Recent studies have pointed out the importance of anti-MDA5 Ab to the pathogenesis of ADM-ILD and the presence of this autoimmune antibody is now generally accepted as a risk factor for the development of potentially fatal ILD in patients with DM, especially those with the CADM sub-phenotype. It has been speculated that the anti-MDA5 Ab induced the autoimmunity after virus infection and participate in the pathogenesis of ADM-ILD. Unfortunately, due to the lack of animal model and in vitro experiments, the exact contribution of anti-MDA5 Ab needs to be further examined. However, the identification of close correlation between anti-MDA5 Ab and ADM-ILD is truly exciting and can provide insight into future studies.

The clinical manifestation of ADM is heterogeneous, thus provides a diagnostic challenge for doctors. Almost all patients with ADM present at least one characteristic skin lesions. More importantly, patients with ADM demonstrate no or at least sub-clinical muscle disease. Patients with ADM that complicated with ILD often present the classic ILD symptoms such as shortness of breath, dry cough, and weight loss.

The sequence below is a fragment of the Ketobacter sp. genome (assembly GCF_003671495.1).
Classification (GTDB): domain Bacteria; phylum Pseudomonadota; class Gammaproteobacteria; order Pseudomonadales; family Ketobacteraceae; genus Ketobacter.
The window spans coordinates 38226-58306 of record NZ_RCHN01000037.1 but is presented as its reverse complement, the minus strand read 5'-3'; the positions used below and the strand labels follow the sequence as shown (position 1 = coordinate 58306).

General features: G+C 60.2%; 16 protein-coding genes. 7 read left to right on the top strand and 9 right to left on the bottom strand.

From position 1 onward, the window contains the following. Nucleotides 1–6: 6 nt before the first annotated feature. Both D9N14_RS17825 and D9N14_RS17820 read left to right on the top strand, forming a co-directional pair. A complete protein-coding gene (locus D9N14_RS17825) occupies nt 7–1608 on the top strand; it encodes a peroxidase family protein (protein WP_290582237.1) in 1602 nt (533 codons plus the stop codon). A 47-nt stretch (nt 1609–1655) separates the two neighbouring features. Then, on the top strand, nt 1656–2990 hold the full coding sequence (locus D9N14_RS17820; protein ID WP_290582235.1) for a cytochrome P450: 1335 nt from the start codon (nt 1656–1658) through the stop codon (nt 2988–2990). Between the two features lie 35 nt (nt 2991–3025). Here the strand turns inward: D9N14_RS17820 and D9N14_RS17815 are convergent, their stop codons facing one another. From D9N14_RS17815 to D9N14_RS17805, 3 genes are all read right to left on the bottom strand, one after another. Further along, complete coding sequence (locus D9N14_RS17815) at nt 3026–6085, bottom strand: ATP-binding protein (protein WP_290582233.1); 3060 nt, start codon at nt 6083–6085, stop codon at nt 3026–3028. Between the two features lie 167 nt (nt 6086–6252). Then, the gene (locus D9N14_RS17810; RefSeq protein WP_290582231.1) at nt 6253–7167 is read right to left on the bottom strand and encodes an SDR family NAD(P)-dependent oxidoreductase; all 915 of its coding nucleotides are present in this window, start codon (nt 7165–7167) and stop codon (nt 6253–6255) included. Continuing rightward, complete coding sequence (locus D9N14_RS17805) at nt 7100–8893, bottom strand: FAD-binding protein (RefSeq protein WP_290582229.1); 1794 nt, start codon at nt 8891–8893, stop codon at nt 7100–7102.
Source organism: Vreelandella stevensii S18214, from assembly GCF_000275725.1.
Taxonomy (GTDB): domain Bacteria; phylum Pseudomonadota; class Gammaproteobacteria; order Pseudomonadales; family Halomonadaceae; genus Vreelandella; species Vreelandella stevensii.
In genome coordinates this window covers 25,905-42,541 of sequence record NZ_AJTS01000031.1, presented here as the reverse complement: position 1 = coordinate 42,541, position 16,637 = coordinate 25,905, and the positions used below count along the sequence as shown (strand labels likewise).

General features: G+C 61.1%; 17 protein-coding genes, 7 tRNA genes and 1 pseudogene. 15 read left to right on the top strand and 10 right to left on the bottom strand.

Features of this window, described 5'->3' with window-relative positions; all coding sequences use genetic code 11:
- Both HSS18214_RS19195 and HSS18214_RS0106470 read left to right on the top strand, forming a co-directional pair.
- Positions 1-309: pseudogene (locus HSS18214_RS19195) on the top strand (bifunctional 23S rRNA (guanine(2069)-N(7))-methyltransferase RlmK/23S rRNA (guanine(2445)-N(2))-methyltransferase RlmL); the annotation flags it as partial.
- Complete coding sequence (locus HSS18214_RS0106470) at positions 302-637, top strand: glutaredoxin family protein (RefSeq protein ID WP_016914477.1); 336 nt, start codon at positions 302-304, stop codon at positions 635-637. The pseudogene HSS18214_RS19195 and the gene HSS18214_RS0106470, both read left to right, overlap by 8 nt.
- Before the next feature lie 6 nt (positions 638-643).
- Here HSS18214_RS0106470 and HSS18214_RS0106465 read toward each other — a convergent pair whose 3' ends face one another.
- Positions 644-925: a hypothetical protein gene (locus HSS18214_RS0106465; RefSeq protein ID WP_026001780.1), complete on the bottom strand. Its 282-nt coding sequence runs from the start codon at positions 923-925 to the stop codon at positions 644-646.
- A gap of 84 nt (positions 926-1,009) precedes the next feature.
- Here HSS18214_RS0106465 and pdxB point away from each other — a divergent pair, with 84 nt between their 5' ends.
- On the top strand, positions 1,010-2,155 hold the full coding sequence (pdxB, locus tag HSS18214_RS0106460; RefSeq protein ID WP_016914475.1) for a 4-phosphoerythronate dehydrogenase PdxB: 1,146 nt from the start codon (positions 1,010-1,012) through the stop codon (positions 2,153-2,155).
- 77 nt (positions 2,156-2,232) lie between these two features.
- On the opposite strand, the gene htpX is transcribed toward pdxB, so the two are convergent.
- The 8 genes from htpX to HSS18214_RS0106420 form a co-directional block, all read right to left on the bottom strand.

The diagnosis of ADM-ILD relies heavily on chest high-resolution computed tomography (CT). The CT scans for ADM-ILD are consistent with the classic ILD which present as widespread ground-glass opacities with sub-pleural patchy consolidation with reticulations and traction bronchiectasis. Consolidation is mainly observed in acute/sub-acute ILD-ADM, while the presence of traction bronchiectasis is more common in chronic disease. Interestingly, the patients with positive anti-MDA5 often progress rapidly on CT scan and often associate with mediastinal emphysema, subcutaneous emphysema, and pneumothorax.

Pulmonary function tests, especially forced vital capacity, carbon monoxide diffusing capacity, and the partial pressure of oxygen in blood gas examination of patients with ADM with ILD is lower than those without ILD. Meanwhile, the serum lactate dehydrogenase and krebs von den lungen-6 levels are often increased. It has been estimated that 8% to 12% of the patients with ADM correlate with internal malignance thus different tumor markers may be seen at the tumor work-up. In addition, inflammatory marks as ferritin and cytokines like interleukin-6 (IL-6) can be elevated and often indicate a poor prognosis.

ADM is diagnosed in patients with typical cutaneous disease with no evidence of muscle weakness and in whom serum muscle enzyme levels are repeatedly normal over a 2-year period in the absence of the use of disease-modifying therapies, such as corticosteroids, immunosuppressive agents, or both for 2 months or longer. The diagnosis of ADM-ILD is made when patients with ADM present newly on-set ILD that suggested by classic high-resolution CT and lung function tests.